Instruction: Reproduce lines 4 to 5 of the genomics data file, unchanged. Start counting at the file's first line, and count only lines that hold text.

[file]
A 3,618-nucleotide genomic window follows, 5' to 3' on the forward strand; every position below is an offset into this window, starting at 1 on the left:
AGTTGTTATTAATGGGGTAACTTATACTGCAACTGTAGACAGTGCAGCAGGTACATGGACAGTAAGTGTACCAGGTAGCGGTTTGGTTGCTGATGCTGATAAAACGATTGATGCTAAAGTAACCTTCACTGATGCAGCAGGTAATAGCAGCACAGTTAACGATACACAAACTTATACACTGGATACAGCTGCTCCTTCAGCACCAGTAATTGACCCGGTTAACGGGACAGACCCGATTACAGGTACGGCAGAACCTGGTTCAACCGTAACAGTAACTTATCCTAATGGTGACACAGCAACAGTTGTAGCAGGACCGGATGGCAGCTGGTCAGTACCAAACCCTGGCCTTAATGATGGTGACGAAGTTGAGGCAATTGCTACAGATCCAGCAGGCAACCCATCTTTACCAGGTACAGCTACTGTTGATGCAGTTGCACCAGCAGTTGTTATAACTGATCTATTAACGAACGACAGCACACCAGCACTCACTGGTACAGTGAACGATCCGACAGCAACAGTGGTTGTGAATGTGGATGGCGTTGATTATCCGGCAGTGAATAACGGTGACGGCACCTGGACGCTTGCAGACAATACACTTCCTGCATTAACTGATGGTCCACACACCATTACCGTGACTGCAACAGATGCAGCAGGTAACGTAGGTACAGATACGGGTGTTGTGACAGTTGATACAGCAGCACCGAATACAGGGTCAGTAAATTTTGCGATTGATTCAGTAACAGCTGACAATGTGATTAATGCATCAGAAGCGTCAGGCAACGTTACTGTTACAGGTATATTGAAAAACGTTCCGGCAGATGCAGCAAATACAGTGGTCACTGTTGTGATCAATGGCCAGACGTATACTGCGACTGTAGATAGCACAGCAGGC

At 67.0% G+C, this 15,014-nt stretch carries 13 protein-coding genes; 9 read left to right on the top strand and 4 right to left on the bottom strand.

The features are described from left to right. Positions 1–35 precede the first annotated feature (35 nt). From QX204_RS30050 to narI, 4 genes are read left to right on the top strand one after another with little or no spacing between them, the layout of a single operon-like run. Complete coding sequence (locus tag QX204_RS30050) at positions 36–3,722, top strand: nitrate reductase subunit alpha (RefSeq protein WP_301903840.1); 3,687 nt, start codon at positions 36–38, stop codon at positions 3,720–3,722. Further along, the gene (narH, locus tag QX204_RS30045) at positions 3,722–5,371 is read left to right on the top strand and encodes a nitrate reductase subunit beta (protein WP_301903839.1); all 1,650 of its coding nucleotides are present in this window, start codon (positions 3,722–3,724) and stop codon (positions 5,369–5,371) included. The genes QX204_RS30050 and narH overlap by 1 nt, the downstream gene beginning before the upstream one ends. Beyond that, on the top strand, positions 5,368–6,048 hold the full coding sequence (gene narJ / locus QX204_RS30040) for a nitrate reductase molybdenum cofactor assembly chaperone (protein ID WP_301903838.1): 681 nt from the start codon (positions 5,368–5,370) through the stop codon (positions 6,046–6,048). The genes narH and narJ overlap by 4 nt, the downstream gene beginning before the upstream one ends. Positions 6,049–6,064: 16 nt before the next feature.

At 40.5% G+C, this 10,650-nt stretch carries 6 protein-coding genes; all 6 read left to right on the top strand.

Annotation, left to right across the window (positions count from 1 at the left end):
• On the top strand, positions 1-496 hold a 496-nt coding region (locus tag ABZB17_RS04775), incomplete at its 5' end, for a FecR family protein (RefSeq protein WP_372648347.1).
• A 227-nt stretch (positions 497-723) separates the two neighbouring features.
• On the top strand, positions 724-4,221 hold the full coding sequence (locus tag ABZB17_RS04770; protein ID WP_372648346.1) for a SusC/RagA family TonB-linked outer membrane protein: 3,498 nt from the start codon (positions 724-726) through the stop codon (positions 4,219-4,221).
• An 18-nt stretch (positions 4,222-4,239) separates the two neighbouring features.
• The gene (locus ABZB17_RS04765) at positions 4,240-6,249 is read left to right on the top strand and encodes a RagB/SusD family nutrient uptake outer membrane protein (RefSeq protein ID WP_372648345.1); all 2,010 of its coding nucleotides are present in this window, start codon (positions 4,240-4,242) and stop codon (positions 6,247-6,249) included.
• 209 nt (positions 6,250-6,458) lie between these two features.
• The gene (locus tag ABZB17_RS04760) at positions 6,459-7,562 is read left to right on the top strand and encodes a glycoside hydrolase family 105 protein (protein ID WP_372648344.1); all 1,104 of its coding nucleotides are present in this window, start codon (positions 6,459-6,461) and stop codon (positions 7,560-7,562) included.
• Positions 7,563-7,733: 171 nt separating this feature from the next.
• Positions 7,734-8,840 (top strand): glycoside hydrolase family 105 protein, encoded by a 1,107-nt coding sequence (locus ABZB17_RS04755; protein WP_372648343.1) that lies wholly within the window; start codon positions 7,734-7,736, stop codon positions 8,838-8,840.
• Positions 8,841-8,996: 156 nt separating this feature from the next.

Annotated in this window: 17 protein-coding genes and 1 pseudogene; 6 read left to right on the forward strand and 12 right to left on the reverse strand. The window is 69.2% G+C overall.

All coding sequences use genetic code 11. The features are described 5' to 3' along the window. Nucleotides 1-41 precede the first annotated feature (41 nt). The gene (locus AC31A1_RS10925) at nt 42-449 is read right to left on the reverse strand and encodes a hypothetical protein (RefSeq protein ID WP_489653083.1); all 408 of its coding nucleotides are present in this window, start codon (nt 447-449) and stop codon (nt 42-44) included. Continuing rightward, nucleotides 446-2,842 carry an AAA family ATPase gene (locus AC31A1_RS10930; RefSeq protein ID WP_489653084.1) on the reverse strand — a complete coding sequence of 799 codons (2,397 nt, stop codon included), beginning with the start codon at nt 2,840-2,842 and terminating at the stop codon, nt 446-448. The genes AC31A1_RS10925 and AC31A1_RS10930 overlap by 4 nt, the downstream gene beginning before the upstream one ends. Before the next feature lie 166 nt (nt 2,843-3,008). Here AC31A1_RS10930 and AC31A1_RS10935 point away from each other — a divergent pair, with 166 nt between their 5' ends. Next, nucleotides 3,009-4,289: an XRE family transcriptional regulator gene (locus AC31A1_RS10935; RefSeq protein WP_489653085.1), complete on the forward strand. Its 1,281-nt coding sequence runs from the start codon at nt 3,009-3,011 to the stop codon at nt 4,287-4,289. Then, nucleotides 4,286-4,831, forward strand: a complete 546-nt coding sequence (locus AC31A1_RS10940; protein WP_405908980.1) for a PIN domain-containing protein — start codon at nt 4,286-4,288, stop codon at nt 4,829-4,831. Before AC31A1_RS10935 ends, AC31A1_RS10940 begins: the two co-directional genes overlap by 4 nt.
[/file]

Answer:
The features are described from left to right. Positions 1–35 precede the first annotated feature (35 nt). From QX204_RS30050 to narI, 4 genes are read left to right on the top strand one after another with little or no spacing between them, the layout of a single operon-like run. Complete coding sequence (locus tag QX204_RS30050) at positions 36–3,722, top strand: nitrate reductase subunit alpha (RefSeq protein WP_301903840.1); 3,687 nt, start codon at positions 36–38, stop codon at positions 3,720–3,722. Further along, the gene (narH, locus tag QX204_RS30045) at positions 3,722–5,371 is read left to right on the top strand and encodes a nitrate reductase subunit beta (protein WP_301903839.1); all 1,650 of its coding nucleotides are present in this window, start codon (positions 3,722–3,724) and stop codon (positions 5,369–5,371) included. The genes QX204_RS30050 and narH overlap by 1 nt, the downstream gene beginning before the upstream one ends. Beyond that, on the top strand, positions 5,368–6,048 hold the full coding sequence (gene narJ / locus QX204_RS30040) for a nitrate reductase molybdenum cofactor assembly chaperone (protein ID WP_301903838.1): 681 nt from the start codon (positions 5,368–5,370) through the stop codon (positions 6,046–6,048). The genes narH and narJ overlap by 4 nt, the downstream gene beginning before the upstream one ends. Positions 6,049–6,064: 16 nt before the next feature.

At 40.5% G+C, this 10,650-nt stretch carries 6 protein-coding genes; all 6 read left to right on the top strand.